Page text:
Looking again at Figure 10, consider requirements 1.1 and 2.1 (Clothes Order requirements in B2C and B2B cases respectively). Assuming that both requirements ultimately belong within a single product, there is likely to be some commonality here: the product catalogues used in each case are likely to overlap, and functional requirement, for example relating to selecting size and colour when placing the order, will be similar if not identical. Overlap in the requirements is, in turn, very likely to mean dependencies during the implementation: for example, a shared data model and/or common UI logic or components.
For reasons both of efficiency of description and in order to avoid potential dependencies, we aim to minimise any unnecessary overlap among requirements. Now there are several strategies for achieving this – factoring out data models or UI patterns into common documents is another – but the way we build the hierarchy in the first place plays a key role. If, for example, we know that the B2C and B2B portals are likely to be entirely separate solutions - perhaps implemented on different platforms altogether - then we might prefer the hierarchy from Figure 10 in the knowledge that there will be relatively few dependencies between 1.1 and 2.1.
So when splitting requirements we are guided on the one hand by a top-down alignment of high-level business process requirements and business priorities, while on the other a more bottom-up approach, taking into consideration areas of commonality over the full set of requirements, will also influence our approach. Might these two views of the problem conflict? Yes, very possibly! Finding the right strategy is therefore a balancing act, requiring all our skill and experience as BA’s. Getting it right, though, will play a major role in ensuring not only that business priorities can be effectively managed, but also in placing flag posts in the ground that lead to a high quality solution design.
Putting it all together
To finish let‘s look at a more complex example in which we put several of these ideas together. The context here is a high speed (gigabit) internet connection product based on optical fibre (fibre-to-the-home, or FTTH) technology.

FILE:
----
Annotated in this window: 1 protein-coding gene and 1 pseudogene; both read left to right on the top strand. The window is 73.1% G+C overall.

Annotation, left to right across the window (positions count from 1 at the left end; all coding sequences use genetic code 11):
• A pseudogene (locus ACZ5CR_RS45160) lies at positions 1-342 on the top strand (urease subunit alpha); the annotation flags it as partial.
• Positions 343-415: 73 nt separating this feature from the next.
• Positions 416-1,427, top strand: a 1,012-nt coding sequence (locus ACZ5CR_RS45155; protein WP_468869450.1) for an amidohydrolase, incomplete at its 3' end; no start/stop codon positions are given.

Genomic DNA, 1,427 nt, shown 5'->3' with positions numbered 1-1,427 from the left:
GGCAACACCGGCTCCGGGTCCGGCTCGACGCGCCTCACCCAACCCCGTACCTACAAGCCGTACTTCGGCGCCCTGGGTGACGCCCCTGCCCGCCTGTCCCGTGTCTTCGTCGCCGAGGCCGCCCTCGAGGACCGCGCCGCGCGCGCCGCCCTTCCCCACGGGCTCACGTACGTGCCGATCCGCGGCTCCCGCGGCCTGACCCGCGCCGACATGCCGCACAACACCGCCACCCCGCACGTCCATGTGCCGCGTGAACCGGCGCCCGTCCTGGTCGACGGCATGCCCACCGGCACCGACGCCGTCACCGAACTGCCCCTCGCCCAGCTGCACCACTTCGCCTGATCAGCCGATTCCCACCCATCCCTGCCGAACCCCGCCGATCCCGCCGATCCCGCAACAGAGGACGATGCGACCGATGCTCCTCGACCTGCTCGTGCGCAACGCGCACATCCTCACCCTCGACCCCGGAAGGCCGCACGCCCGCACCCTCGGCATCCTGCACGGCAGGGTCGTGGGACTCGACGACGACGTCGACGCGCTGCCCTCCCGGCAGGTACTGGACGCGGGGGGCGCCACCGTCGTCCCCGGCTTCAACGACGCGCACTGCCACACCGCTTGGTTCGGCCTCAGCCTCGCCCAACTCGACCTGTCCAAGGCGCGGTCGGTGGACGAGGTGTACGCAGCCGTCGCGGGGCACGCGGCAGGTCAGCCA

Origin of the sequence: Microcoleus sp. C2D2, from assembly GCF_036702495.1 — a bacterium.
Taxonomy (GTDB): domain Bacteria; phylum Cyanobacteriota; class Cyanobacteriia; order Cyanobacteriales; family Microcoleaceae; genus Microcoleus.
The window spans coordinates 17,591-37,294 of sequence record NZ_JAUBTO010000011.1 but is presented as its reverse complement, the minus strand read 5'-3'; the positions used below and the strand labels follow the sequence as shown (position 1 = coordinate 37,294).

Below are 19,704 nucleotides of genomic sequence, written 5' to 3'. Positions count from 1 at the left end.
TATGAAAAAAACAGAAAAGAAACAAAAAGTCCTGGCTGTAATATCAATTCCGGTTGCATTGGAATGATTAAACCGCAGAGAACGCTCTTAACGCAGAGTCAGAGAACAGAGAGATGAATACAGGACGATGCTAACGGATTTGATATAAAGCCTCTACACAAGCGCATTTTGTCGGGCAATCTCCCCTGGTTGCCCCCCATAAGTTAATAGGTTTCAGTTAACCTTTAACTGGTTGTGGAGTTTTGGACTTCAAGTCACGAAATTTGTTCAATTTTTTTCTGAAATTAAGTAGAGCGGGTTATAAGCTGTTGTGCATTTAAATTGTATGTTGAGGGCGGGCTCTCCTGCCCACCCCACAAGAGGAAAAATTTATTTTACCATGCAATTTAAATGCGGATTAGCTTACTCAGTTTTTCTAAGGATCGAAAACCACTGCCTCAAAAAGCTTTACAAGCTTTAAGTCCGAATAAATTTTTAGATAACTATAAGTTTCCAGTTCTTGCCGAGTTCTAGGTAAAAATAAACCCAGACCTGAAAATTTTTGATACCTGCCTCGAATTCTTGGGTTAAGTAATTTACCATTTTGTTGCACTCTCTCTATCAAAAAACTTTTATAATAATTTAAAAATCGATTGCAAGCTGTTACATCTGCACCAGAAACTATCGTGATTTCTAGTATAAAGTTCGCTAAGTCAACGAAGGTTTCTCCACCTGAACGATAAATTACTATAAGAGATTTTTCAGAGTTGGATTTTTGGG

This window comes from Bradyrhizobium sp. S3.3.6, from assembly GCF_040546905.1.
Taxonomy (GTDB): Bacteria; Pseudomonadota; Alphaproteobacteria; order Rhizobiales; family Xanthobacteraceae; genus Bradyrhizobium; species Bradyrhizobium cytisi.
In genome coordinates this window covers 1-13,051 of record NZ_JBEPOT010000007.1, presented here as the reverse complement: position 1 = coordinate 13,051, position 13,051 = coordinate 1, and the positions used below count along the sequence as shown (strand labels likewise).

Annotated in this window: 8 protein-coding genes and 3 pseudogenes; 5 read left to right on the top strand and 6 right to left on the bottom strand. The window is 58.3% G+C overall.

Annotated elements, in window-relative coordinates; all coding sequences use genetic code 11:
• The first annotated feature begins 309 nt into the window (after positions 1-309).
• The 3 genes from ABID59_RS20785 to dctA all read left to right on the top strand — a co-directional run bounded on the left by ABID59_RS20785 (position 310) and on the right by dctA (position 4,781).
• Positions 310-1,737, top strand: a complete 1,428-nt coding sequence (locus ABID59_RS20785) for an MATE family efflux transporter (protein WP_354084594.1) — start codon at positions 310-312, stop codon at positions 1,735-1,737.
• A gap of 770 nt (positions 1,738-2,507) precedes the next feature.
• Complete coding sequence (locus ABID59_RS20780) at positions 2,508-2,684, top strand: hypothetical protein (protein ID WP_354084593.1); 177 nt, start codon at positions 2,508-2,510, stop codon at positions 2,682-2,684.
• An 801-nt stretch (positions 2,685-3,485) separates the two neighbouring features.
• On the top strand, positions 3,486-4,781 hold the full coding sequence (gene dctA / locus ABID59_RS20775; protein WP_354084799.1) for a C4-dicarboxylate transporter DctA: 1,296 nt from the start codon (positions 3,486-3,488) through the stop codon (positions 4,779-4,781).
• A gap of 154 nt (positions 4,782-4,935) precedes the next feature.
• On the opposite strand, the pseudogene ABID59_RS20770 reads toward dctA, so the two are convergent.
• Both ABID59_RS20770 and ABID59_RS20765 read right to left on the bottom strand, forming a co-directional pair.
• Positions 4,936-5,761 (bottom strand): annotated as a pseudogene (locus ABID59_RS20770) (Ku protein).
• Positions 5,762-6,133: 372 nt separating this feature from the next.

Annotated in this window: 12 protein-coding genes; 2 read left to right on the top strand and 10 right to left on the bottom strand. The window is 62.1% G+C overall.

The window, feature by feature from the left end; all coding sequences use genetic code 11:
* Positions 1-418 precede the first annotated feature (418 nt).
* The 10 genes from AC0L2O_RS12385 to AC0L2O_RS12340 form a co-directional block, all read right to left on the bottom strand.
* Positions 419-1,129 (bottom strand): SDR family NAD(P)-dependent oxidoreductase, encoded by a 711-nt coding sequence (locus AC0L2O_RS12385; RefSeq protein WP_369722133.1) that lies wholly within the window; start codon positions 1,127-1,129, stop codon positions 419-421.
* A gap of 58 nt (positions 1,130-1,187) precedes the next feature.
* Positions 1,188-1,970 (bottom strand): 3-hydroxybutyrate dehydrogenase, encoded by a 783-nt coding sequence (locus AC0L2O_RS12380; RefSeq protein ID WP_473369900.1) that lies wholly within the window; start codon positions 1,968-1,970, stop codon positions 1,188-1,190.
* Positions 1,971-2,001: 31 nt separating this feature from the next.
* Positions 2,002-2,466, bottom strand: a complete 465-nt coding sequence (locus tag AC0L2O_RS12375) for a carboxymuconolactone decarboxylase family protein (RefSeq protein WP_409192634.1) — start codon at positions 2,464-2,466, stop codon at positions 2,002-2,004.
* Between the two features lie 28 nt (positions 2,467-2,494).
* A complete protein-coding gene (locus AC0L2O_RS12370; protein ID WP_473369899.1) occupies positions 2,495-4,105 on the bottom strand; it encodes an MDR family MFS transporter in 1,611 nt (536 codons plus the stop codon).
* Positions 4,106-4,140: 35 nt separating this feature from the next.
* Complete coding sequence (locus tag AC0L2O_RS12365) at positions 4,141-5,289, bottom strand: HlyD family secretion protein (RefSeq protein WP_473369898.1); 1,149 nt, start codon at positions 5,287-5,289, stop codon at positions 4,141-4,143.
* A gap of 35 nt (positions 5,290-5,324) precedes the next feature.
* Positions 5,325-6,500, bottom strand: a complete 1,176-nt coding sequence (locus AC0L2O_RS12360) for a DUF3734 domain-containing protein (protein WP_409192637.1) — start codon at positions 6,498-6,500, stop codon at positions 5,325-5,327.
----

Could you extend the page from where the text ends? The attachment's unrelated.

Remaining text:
Let us say that in a particular telecommunications operator, MyTelco, similar internet connectivity products - based on other technologies such as DSL or cable - are already available in the system landscape. The scope of this project is therefore to introduce specialised processes for FTTH technology built on top of existing order processes.
Our primary goal can be stated as:
- As a potential customer of MyTelco I want gigabit internet at an address that is, or will be, part of the FTTH network
Though a number of processes are involved in supporting such a product, we will focus here on the new customer order process. Here, then, our top-level story is:
- As a new customer I can place an order for a gigabit tariff at an address that is, or will be, part of the FTTH network
As the business wants to offer this product over three sales channels (online, by phone to Customer Services or via an Agent in a High Street store), a first splitting criterion immediately suggests itself:
Early analysis of the problem domain soon reveals two significant variations in the process, according to whether the basic infrastructure already exists (i.e., the optical fibre network already extends to the premises), or whether further network construction is still required. These two process variants are termed the “connected” and “not connected” processes.
If we also wish to split requirements according to this criterion, we are faced with our first choice in organising the hierarchy. Early discussions with business heads showed a clear desire to prioritise the connected process and an intention to launch commercially on all sales channels at the same time. Using these priorities in our splitting strategy (i.e., first splitting in line with business priorities) we then have:
In the continued search for finer business slices, analysis revealed that the ordering process can be streamlined if (in the connected case) an identifier on the fibre socket, known as the home-id, could be provided by the customer when placing the order. In the not connected case, on the other hand, it is significant whether or not the customer is the owner of the property, as the property owner‘s permission must be sought before construction can begin. In Figure 14, further business slices based on these cases are introduced in the hierarchy, once again above the level of sales channel:
As in our earlier examples, the steps in the ordering process represent another dimension of the problem domain. The list below shows some of the most significant FTTH- related steps in the ordering processiv.
- As a Customer ordering a tariff with FTTH I can choose the right Building Part for the connection
- As a Customer ordering a tariff with FTTH I can indicate whether or not the fibre socket is available